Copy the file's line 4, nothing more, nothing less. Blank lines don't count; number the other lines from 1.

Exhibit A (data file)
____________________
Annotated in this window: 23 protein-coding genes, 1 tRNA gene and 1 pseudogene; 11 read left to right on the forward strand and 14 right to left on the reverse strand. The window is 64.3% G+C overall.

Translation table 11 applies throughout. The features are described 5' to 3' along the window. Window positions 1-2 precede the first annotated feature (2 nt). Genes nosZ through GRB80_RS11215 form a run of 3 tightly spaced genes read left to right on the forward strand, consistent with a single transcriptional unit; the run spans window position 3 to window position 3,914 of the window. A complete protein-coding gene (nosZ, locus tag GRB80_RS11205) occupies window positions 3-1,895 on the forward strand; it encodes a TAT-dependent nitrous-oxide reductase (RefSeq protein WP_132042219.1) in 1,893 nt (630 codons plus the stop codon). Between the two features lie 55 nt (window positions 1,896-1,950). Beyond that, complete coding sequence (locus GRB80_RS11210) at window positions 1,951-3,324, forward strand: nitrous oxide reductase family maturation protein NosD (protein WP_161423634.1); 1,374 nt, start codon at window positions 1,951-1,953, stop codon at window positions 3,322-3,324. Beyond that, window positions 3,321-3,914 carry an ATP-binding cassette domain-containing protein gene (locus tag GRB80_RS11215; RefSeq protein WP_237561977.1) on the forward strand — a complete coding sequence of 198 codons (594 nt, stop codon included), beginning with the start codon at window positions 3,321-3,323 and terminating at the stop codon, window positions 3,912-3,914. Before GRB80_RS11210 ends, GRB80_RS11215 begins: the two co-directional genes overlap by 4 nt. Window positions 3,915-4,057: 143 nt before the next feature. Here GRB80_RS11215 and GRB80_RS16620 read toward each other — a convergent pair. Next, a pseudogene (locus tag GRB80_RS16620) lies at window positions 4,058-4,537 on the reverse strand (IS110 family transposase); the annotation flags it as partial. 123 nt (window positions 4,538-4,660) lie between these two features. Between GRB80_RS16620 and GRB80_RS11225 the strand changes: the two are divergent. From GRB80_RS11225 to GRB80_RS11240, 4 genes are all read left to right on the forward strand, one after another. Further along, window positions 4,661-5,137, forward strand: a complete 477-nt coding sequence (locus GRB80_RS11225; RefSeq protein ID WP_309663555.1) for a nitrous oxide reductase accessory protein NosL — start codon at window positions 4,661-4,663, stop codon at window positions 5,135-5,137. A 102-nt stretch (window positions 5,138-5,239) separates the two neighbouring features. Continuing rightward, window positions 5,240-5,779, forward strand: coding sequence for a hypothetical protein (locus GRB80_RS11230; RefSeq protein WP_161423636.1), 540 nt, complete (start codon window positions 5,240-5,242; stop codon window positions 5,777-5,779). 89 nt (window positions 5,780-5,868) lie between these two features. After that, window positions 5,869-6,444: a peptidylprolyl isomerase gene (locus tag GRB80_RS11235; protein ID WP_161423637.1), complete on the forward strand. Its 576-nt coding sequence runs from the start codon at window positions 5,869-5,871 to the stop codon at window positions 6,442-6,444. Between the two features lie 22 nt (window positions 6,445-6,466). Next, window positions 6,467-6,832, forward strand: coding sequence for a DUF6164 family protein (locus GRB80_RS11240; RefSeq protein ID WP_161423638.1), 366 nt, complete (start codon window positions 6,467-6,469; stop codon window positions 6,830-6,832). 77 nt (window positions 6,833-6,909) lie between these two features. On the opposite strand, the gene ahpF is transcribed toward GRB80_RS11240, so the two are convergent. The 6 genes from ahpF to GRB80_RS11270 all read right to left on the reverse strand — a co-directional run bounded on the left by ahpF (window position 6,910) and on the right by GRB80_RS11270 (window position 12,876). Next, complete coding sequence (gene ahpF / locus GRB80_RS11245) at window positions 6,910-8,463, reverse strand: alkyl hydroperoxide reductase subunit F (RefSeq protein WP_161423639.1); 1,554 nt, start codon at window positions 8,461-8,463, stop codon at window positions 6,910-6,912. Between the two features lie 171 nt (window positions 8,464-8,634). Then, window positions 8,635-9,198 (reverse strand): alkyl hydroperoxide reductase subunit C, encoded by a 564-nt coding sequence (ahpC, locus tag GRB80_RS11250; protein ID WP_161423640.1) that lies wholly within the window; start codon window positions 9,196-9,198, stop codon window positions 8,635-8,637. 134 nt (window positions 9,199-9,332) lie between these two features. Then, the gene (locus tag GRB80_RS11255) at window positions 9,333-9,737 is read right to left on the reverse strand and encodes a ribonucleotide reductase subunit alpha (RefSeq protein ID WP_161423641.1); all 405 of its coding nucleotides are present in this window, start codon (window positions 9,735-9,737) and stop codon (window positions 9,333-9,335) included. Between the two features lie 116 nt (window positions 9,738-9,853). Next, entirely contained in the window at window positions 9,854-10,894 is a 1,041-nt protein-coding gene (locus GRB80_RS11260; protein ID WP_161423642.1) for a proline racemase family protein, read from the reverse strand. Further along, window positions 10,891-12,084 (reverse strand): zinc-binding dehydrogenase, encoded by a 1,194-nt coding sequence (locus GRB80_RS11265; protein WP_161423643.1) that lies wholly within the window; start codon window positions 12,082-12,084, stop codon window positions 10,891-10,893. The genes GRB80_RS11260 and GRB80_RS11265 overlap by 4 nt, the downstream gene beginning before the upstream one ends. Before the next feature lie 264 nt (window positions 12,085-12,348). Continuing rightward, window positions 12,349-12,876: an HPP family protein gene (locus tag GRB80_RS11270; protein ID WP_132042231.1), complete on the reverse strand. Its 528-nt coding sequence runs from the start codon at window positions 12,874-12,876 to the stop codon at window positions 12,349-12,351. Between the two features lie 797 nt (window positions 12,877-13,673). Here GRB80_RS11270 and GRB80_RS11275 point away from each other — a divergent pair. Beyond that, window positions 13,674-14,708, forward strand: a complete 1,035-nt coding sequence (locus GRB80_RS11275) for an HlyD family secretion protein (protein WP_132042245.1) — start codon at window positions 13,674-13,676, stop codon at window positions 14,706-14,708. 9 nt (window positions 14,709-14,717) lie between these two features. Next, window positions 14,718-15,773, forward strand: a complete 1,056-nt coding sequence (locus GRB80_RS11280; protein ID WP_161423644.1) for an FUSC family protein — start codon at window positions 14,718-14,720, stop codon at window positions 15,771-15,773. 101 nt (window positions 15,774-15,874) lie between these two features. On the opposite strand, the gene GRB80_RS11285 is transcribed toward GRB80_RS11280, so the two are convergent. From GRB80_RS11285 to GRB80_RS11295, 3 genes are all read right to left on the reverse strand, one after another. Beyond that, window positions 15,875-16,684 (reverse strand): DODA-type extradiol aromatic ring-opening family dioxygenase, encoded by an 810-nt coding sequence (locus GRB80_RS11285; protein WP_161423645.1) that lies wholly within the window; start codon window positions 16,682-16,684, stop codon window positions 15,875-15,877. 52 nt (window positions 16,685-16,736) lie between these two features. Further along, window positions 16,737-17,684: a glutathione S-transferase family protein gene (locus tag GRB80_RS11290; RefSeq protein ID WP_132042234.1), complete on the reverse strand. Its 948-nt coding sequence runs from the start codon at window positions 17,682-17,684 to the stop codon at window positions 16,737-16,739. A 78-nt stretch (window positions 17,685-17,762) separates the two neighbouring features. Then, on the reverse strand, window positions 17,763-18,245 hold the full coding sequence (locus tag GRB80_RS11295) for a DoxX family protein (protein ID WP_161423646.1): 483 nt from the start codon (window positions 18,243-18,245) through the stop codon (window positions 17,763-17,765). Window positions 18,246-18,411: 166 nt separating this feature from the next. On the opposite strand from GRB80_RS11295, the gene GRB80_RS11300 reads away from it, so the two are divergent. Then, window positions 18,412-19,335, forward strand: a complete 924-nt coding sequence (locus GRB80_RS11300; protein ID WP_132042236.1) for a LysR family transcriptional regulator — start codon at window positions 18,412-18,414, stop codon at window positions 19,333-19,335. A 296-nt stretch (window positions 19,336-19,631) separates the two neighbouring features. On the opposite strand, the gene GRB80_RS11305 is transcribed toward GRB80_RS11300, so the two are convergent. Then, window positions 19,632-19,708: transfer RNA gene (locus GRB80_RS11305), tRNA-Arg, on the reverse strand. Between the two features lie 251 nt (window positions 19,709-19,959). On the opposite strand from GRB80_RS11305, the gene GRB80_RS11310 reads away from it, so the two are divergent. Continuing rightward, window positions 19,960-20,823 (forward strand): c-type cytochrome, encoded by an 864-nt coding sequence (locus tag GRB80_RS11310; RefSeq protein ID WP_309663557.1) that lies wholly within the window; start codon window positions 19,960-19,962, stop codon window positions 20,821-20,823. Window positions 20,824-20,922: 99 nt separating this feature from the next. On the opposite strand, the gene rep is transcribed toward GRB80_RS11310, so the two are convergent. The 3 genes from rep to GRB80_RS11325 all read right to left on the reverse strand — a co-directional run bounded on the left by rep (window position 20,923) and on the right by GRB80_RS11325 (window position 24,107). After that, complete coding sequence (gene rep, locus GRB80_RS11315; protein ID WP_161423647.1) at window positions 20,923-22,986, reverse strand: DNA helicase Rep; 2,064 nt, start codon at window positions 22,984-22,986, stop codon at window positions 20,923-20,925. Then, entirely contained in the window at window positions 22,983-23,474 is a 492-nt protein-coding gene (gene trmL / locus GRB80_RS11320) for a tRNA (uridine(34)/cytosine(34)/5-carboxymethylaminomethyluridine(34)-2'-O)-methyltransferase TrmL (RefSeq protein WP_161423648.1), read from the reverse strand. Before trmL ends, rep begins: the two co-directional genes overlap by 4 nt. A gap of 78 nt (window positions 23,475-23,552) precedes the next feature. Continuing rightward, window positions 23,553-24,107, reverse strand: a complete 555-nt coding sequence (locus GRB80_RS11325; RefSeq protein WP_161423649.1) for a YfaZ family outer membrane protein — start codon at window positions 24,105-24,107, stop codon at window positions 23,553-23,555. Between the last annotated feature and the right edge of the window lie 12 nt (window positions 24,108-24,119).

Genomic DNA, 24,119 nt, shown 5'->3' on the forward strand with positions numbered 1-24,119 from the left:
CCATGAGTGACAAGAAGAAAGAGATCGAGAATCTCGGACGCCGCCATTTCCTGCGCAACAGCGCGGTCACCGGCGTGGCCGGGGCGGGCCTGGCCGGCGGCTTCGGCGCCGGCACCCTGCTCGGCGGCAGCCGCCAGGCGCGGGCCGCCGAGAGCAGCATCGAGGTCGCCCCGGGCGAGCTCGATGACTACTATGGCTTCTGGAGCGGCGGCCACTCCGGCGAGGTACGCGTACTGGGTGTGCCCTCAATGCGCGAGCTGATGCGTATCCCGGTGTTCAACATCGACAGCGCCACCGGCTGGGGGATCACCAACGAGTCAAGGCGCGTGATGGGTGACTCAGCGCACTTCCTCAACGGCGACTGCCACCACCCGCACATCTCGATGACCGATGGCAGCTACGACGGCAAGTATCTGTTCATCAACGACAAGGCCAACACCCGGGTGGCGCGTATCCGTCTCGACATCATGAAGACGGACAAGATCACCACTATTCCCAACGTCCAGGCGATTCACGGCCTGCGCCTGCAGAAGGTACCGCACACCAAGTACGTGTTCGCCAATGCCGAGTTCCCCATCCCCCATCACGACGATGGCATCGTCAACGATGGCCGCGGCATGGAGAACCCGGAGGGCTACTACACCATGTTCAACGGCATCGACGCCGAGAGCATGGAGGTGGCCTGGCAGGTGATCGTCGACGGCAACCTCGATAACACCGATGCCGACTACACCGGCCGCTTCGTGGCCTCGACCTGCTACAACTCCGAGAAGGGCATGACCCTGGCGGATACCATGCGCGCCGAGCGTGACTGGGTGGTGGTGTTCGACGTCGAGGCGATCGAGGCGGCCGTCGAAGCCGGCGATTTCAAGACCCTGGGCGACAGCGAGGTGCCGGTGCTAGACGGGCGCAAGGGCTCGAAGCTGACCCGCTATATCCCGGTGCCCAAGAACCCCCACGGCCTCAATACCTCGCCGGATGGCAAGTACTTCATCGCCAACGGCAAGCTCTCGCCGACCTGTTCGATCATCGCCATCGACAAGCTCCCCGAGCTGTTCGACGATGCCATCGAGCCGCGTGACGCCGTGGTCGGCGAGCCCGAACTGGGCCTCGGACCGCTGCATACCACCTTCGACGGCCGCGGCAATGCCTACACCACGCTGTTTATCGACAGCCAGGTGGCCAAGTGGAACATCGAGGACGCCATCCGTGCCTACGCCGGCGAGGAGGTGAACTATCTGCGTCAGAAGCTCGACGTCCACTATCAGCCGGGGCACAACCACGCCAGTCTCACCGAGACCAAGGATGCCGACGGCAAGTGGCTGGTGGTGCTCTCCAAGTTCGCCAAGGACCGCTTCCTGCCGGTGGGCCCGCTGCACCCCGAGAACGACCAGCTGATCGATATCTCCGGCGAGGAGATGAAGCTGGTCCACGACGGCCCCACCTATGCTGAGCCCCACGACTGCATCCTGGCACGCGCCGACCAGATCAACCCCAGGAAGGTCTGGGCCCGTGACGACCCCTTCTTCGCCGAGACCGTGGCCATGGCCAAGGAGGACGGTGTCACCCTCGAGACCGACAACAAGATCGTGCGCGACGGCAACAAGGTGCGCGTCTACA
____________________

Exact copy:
CCATGAGTGACAAGAAGAAAGAGATCGAGAATCTCGGACGCCGCCATTTCCTGCGCAACAGCGCGGTCACCGGCGTGGCCGGGGCGGGCCTGGCCGGCGGCTTCGGCGCCGGCACCCTGCTCGGCGGCAGCCGCCAGGCGCGGGCCGCCGAGAGCAGCATCGAGGTCGCCCCGGGCGAGCTCGATGACTACTATGGCTTCTGGAGCGGCGGCCACTCCGGCGAGGTACGCGTACTGGGTGTGCCCTCAATGCGCGAGCTGATGCGTATCCCGGTGTTCAACATCGACAGCGCCACCGGCTGGGGGATCACCAACGAGTCAAGGCGCGTGATGGGTGACTCAGCGCACTTCCTCAACGGCGACTGCCACCACCCGCACATCTCGATGACCGATGGCAGCTACGACGGCAAGTATCTGTTCATCAACGACAAGGCCAACACCCGGGTGGCGCGTATCCGTCTCGACATCATGAAGACGGACAAGATCACCACTATTCCCAACGTCCAGGCGATTCACGGCCTGCGCCTGCAGAAGGTACCGCACACCAAGTACGTGTTCGCCAATGCCGAGTTCCCCATCCCCCATCACGACGATGGCATCGTCAACGATGGCCGCGGCATGGAGAACCCGGAGGGCTACTACACCATGTTCAACGGCATCGACGCCGAGAGCATGGAGGTGGCCTGGCAGGTGATCGTCGACGGCAACCTCGATAACACCGATGCCGACTACACCGGCCGCTTCGTGGCCTCGACCTGCTACAACTCCGAGAAGGGCATGACCCTGGCGGATACCATGCGCGCCGAGCGTGACTGGGTGGTGGTGTTCGACGTCGAGGCGATCGAGGCGGCCGTCGAAGCCGGCGATTTCAAGACCCTGGGCGACAGCGAGGTGCCGGTGCTAGACGGGCGCAAGGGCTCGAAGCTGACCCGCTATATCCCGGTGCCCAAGAACCCCCACGGCCTCAATACCTCGCCGGATGGCAAGTACTTCATCGCCAACGGCAAGCTCTCGCCGACCTGTTCGATCATCGCCATCGACAAGCTCCCCGAGCTGTTCGACGATGCCATCGAGCCGCGTGACGCCGTGGTCGGCGAGCCCGAACTGGGCCTCGGACCGCTGCATACCACCTTCGACGGCCGCGGCAATGCCTACACCACGCTGTTTATCGACAGCCAGGTGGCCAAGTGGAACATCGAGGACGCCATCCGTGCCTACGCCGGCGAGGAGGTGAACTATCTGCGTCAGAAGCTCGACGTCCACTATCAGCCGGGGCACAACCACGCCAGTCTCACCGAGACCAAGGATGCCGACGGCAAGTGGCTGGTGGTGCTCTCCAAGTTCGCCAAGGACCGCTTCCTGCCGGTGGGCCCGCTGCACCCCGAGAACGACCAGCTGATCGATATCTCCGGCGAGGAGATGAAGCTGGTCCACGACGGCCCCACCTATGCTGAGCCCCACGACTGCATCCTGGCACGCGCCGACCAGATCAACCCCAGGAAGGTCTGGGCCCGTGACGACCCCTTCTTCGCCGAGACCGTGGCCATGGCCAAGGAGGACGGTGTCACCCTCGAGACCGACAACAAGATCGTGCGCGACGGCAACAAGGTGCGCGTCTACA